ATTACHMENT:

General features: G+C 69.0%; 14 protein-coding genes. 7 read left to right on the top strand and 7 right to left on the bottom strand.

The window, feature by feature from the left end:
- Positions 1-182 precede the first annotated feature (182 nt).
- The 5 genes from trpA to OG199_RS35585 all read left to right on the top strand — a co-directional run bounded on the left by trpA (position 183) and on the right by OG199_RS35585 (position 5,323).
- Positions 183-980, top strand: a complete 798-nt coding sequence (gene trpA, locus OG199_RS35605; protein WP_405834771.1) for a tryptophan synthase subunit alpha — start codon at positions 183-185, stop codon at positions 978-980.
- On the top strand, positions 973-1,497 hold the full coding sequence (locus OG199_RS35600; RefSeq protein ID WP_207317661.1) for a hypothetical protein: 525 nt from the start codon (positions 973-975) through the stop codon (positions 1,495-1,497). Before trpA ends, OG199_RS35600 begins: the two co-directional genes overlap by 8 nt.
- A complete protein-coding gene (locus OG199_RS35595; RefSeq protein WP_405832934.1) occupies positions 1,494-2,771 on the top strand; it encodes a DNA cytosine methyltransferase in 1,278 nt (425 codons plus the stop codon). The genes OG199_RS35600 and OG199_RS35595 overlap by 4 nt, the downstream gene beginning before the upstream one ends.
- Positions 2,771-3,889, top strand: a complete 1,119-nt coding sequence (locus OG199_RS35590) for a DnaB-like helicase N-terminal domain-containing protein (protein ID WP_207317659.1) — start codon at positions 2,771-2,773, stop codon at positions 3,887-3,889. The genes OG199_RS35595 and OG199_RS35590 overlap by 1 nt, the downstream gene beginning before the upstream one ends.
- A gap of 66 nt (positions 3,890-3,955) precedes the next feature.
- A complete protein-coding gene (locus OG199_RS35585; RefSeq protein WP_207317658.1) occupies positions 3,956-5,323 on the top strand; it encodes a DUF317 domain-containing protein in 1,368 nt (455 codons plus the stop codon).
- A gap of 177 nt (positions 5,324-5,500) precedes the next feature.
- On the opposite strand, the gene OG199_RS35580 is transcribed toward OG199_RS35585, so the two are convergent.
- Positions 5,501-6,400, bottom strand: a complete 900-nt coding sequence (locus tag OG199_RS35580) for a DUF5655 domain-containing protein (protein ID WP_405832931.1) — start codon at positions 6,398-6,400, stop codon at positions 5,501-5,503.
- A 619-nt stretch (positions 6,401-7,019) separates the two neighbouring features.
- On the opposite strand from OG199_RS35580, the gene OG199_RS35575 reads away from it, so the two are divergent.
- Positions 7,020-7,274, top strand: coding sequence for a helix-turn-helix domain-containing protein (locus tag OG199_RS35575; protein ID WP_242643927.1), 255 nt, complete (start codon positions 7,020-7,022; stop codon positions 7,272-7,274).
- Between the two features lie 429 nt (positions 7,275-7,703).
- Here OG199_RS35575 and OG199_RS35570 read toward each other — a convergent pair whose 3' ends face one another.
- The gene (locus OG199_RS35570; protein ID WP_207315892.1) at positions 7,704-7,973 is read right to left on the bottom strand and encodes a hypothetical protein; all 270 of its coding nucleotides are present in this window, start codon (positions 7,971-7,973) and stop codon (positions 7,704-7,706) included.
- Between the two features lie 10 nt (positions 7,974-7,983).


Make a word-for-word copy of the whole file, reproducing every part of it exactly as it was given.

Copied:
General features: G+C 69.0%; 14 protein-coding genes. 7 read left to right on the top strand and 7 right to left on the bottom strand.

The window, feature by feature from the left end:
- Positions 1-182 precede the first annotated feature (182 nt).
- The 5 genes from trpA to OG199_RS35585 all read left to right on the top strand — a co-directional run bounded on the left by trpA (position 183) and on the right by OG199_RS35585 (position 5,323).
- Positions 183-980, top strand: a complete 798-nt coding sequence (gene trpA, locus OG199_RS35605; protein WP_405834771.1) for a tryptophan synthase subunit alpha — start codon at positions 183-185, stop codon at positions 978-980.
- On the top strand, positions 973-1,497 hold the full coding sequence (locus OG199_RS35600; RefSeq protein ID WP_207317661.1) for a hypothetical protein: 525 nt from the start codon (positions 973-975) through the stop codon (positions 1,495-1,497). Before trpA ends, OG199_RS35600 begins: the two co-directional genes overlap by 8 nt.
- A complete protein-coding gene (locus OG199_RS35595; RefSeq protein WP_405832934.1) occupies positions 1,494-2,771 on the top strand; it encodes a DNA cytosine methyltransferase in 1,278 nt (425 codons plus the stop codon). The genes OG199_RS35600 and OG199_RS35595 overlap by 4 nt, the downstream gene beginning before the upstream one ends.
- Positions 2,771-3,889, top strand: a complete 1,119-nt coding sequence (locus OG199_RS35590) for a DnaB-like helicase N-terminal domain-containing protein (protein ID WP_207317659.1) — start codon at positions 2,771-2,773, stop codon at positions 3,887-3,889. The genes OG199_RS35595 and OG199_RS35590 overlap by 1 nt, the downstream gene beginning before the upstream one ends.
- A gap of 66 nt (positions 3,890-3,955) precedes the next feature.
- A complete protein-coding gene (locus OG199_RS35585; RefSeq protein WP_207317658.1) occupies positions 3,956-5,323 on the top strand; it encodes a DUF317 domain-containing protein in 1,368 nt (455 codons plus the stop codon).
- A gap of 177 nt (positions 5,324-5,500) precedes the next feature.
- On the opposite strand, the gene OG199_RS35580 is transcribed toward OG199_RS35585, so the two are convergent.
- Positions 5,501-6,400, bottom strand: a complete 900-nt coding sequence (locus tag OG199_RS35580) for a DUF5655 domain-containing protein (protein ID WP_405832931.1) — start codon at positions 6,398-6,400, stop codon at positions 5,501-5,503.
- A 619-nt stretch (positions 6,401-7,019) separates the two neighbouring features.
- On the opposite strand from OG199_RS35580, the gene OG199_RS35575 reads away from it, so the two are divergent.
- Positions 7,020-7,274, top strand: coding sequence for a helix-turn-helix domain-containing protein (locus tag OG199_RS35575; protein ID WP_242643927.1), 255 nt, complete (start codon positions 7,020-7,022; stop codon positions 7,272-7,274).
- Between the two features lie 429 nt (positions 7,275-7,703).
- Here OG199_RS35575 and OG199_RS35570 read toward each other — a convergent pair whose 3' ends face one another.
- The gene (locus OG199_RS35570; protein ID WP_207315892.1) at positions 7,704-7,973 is read right to left on the bottom strand and encodes a hypothetical protein; all 270 of its coding nucleotides are present in this window, start codon (positions 7,971-7,973) and stop codon (positions 7,704-7,706) included.
- Between the two features lie 10 nt (positions 7,974-7,983).